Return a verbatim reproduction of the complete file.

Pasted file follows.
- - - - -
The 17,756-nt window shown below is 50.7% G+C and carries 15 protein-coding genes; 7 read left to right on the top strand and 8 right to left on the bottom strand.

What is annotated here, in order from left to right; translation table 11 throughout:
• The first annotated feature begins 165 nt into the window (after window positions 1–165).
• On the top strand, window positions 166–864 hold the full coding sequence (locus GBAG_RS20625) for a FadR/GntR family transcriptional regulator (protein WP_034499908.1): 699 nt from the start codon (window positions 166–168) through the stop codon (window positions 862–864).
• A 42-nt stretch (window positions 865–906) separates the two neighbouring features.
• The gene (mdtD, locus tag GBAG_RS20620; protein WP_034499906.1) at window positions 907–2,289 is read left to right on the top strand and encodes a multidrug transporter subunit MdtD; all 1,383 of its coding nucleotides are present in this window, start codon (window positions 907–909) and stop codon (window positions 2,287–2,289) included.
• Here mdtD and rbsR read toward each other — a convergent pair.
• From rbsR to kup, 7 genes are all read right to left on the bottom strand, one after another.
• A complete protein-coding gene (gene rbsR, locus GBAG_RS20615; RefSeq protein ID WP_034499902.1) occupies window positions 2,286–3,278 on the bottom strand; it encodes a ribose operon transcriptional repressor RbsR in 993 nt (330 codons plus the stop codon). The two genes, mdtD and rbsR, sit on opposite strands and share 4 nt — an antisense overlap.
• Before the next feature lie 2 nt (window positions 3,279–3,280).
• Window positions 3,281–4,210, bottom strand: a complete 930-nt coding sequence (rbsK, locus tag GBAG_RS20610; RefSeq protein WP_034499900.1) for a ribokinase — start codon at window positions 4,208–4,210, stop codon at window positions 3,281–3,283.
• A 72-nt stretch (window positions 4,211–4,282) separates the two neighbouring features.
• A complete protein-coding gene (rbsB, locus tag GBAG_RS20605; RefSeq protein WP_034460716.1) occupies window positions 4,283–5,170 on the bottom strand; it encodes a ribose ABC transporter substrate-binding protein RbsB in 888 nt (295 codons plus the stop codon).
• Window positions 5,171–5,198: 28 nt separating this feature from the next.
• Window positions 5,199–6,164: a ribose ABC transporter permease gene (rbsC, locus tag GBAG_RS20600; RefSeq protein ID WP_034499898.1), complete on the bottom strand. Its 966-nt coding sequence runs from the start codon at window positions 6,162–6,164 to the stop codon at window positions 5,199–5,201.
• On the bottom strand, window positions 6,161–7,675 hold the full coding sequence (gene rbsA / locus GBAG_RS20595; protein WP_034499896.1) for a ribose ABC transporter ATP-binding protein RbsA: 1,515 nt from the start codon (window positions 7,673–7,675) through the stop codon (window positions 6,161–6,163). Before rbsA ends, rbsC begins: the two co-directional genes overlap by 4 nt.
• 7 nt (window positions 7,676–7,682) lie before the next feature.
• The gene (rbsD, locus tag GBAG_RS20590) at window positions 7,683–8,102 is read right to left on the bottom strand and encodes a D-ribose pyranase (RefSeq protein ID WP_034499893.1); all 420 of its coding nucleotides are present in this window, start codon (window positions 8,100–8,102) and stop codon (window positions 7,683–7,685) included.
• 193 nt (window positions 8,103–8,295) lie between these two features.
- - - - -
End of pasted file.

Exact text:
The 17,756-nt window shown below is 50.7% G+C and carries 15 protein-coding genes; 7 read left to right on the top strand and 8 right to left on the bottom strand.

What is annotated here, in order from left to right; translation table 11 throughout:
• The first annotated feature begins 165 nt into the window (after window positions 1–165).
• On the top strand, window positions 166–864 hold the full coding sequence (locus GBAG_RS20625) for a FadR/GntR family transcriptional regulator (protein WP_034499908.1): 699 nt from the start codon (window positions 166–168) through the stop codon (window positions 862–864).
• A 42-nt stretch (window positions 865–906) separates the two neighbouring features.
• The gene (mdtD, locus tag GBAG_RS20620; protein WP_034499906.1) at window positions 907–2,289 is read left to right on the top strand and encodes a multidrug transporter subunit MdtD; all 1,383 of its coding nucleotides are present in this window, start codon (window positions 907–909) and stop codon (window positions 2,287–2,289) included.
• Here mdtD and rbsR read toward each other — a convergent pair.
• From rbsR to kup, 7 genes are all read right to left on the bottom strand, one after another.
• A complete protein-coding gene (gene rbsR, locus GBAG_RS20615; RefSeq protein ID WP_034499902.1) occupies window positions 2,286–3,278 on the bottom strand; it encodes a ribose operon transcriptional repressor RbsR in 993 nt (330 codons plus the stop codon). The two genes, mdtD and rbsR, sit on opposite strands and share 4 nt — an antisense overlap.
• Before the next feature lie 2 nt (window positions 3,279–3,280).
• Window positions 3,281–4,210, bottom strand: a complete 930-nt coding sequence (rbsK, locus tag GBAG_RS20610; RefSeq protein WP_034499900.1) for a ribokinase — start codon at window positions 4,208–4,210, stop codon at window positions 3,281–3,283.
• A 72-nt stretch (window positions 4,211–4,282) separates the two neighbouring features.
• A complete protein-coding gene (rbsB, locus tag GBAG_RS20605; RefSeq protein WP_034460716.1) occupies window positions 4,283–5,170 on the bottom strand; it encodes a ribose ABC transporter substrate-binding protein RbsB in 888 nt (295 codons plus the stop codon).
• Window positions 5,171–5,198: 28 nt separating this feature from the next.
• Window positions 5,199–6,164: a ribose ABC transporter permease gene (rbsC, locus tag GBAG_RS20600; RefSeq protein ID WP_034499898.1), complete on the bottom strand. Its 966-nt coding sequence runs from the start codon at window positions 6,162–6,164 to the stop codon at window positions 5,199–5,201.
• On the bottom strand, window positions 6,161–7,675 hold the full coding sequence (gene rbsA / locus GBAG_RS20595; protein WP_034499896.1) for a ribose ABC transporter ATP-binding protein RbsA: 1,515 nt from the start codon (window positions 7,673–7,675) through the stop codon (window positions 6,161–6,163). Before rbsA ends, rbsC begins: the two co-directional genes overlap by 4 nt.
• 7 nt (window positions 7,676–7,682) lie before the next feature.
• The gene (rbsD, locus tag GBAG_RS20590) at window positions 7,683–8,102 is read right to left on the bottom strand and encodes a D-ribose pyranase (RefSeq protein ID WP_034499893.1); all 420 of its coding nucleotides are present in this window, start codon (window positions 8,100–8,102) and stop codon (window positions 7,683–7,685) included.
• 193 nt (window positions 8,103–8,295) lie between these two features.